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From: "Michael Bruck" <>
To: <>
Subject: Re: biggest deterrant to using C++?
Date: Tue, 25 Aug 1998 11:57:00 -0000	[thread overview]
Message-ID: <01bdd059$ac5a2ea0$> (raw)

>I doubt we'll see compilers soon that are clever enough to statically
>init an object with a vpointer and only scalar initializers in the
>ctor. 'Twould be nice, though!

I thinks it's not a question of the compiler. If you depend on the
cleverness of the compiler to control the position of your data
you would be unable to use this at all because:
    a)  you don't know what the compiler on the other platform
    where you want to use your library too thinks about this,
    b) it's difficult to debug if you have to compile everything
    with -O100
    c) I don't like this solution :)

It would by better to be able to tell the compiler explitly what you want.
It's not that this is a problem to implement in the compiler. F.e. in the
following example I can't see any reason why the code should not work
except that the standard defines the second line as invalid:

struct { int a; } p = {1};
struct { int b; virtual f(); } q = {2};

If you think the {} syntax may be inappropriate for C++ and you would like
the constructor syntax, then you could tell the compiler via e special
that the compiler is trivial in the sense that it yields only expressions
that can
be evaluted at compile-time.

The question is whether the problem is worth to change the language or to
implement a nonstandard keyword.

>I recall looking up this question a few weeks ago (can't remember
>where) and I recall reading that the proper way to do this was to put
>things with static data in ROM'd POD structs and including an instance
>or reference to the struct in a small RAM-based class object. To hide
>the POD internal structure, declare it within the class:
>class Thing {
>    struct ThingROMData {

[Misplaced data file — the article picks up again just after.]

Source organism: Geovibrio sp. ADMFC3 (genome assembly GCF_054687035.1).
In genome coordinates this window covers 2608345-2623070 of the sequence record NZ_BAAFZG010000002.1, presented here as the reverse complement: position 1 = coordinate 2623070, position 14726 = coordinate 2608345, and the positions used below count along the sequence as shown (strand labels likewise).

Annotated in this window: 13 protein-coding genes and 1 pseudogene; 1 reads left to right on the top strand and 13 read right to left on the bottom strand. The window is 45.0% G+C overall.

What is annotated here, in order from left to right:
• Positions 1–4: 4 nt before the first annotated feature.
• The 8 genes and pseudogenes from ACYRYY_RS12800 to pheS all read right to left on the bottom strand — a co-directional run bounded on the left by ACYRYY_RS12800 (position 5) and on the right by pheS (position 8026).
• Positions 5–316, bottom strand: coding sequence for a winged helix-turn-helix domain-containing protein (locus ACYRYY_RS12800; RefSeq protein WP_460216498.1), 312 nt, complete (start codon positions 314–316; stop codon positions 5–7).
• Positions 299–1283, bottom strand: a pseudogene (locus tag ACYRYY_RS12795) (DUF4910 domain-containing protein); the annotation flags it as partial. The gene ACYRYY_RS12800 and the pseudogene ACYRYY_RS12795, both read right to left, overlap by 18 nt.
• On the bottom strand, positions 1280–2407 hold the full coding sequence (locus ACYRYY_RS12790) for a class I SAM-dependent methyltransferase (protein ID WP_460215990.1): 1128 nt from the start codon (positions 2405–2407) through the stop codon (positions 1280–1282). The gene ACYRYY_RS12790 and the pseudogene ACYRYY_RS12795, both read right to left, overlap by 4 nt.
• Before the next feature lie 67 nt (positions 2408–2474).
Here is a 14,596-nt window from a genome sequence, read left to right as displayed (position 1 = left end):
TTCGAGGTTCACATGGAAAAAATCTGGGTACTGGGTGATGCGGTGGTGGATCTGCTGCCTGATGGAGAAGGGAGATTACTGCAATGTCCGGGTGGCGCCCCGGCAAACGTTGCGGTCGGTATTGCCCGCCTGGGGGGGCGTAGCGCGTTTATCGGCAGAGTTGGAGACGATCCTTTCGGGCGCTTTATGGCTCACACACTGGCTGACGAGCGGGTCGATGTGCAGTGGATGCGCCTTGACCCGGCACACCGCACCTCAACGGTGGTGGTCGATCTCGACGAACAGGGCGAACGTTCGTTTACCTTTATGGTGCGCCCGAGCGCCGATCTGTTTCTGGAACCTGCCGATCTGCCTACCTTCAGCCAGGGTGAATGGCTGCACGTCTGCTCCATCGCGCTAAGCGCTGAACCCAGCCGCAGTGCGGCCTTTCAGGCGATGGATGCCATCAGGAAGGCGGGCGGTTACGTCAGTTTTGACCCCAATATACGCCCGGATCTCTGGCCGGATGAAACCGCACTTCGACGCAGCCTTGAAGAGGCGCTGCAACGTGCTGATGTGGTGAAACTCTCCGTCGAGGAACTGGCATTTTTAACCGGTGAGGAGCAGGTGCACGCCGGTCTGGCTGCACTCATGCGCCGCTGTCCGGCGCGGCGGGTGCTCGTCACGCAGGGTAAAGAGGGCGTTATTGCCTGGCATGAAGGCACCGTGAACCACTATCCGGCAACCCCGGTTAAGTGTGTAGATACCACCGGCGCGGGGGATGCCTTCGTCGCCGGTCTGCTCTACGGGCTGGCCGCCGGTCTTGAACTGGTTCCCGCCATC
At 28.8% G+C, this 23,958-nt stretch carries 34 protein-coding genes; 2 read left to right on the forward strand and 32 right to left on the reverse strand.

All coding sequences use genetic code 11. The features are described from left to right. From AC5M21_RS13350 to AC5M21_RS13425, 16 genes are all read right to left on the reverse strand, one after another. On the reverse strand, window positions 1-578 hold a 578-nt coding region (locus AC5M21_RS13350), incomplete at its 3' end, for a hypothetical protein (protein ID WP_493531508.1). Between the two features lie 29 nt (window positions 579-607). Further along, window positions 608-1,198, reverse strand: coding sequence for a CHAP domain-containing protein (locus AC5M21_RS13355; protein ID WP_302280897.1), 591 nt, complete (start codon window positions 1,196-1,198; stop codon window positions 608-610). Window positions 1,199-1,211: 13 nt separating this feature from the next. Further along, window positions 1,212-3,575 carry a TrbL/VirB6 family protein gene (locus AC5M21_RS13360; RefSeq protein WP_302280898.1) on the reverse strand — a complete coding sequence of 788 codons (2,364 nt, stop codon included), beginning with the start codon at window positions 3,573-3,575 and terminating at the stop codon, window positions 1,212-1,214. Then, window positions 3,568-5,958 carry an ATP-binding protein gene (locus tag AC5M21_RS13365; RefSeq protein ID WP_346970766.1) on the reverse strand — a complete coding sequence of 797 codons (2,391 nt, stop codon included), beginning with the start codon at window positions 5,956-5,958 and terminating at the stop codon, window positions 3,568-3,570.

>        const int weight;
>    };
>    const ThingROMData& data;
>    Thing(const ThingROMData& _data) : data(_data) {};
>    static void InitThings(); // calls special ctor
>    virtual bool get();
>static const Thing::ThingROMData thing1data = { 100 }; // this gets

You waste the space for the pointer (Thing::data). This is ok 
if you have big classes (many values). But if you have two or
three bytes per class this is unacceptable. It also doesn't
make your programs easier to read (ok, with a 40KB 
macro-header :)

>The actual machinery of Thing initialization will be
>application-specific, but this gives the basic idea of how to structure
>the ROM part of the data.
>In your example, since you want to parameterize the ctor, I'd suggest
>using a macro to perform the parameterization (since macros are
>expanded at compile time). I was going to suggest a template, but I
>can't see how to use a template to instantiate a class instead of
>creating a new type.

Regarding templates I came to the same conclusion.


             reply	other threads:[~1998-08-25 11:57 UTC|newest]

Thread overview: 9+ messages / expand[flat|nested]  mbox.gz  Atom feed  top
1998-08-25 11:57 Michael Bruck [this message]
  -- strict thread matches above, loose matches on Subject: below --
1998-08-26 10:38 Michael Bruck
1998-08-25 18:04 Kenneth Porter
1998-08-24 18:39 Kenneth Porter
1998-08-23 18:37 Michael Bruck
1998-08-17 16:43 Kenneth Porter
1998-08-14 16:04 Kenneth Porter
1998-08-14 10:18 Saffi Hartal
1998-08-12 10:44 Brendan Kehoe

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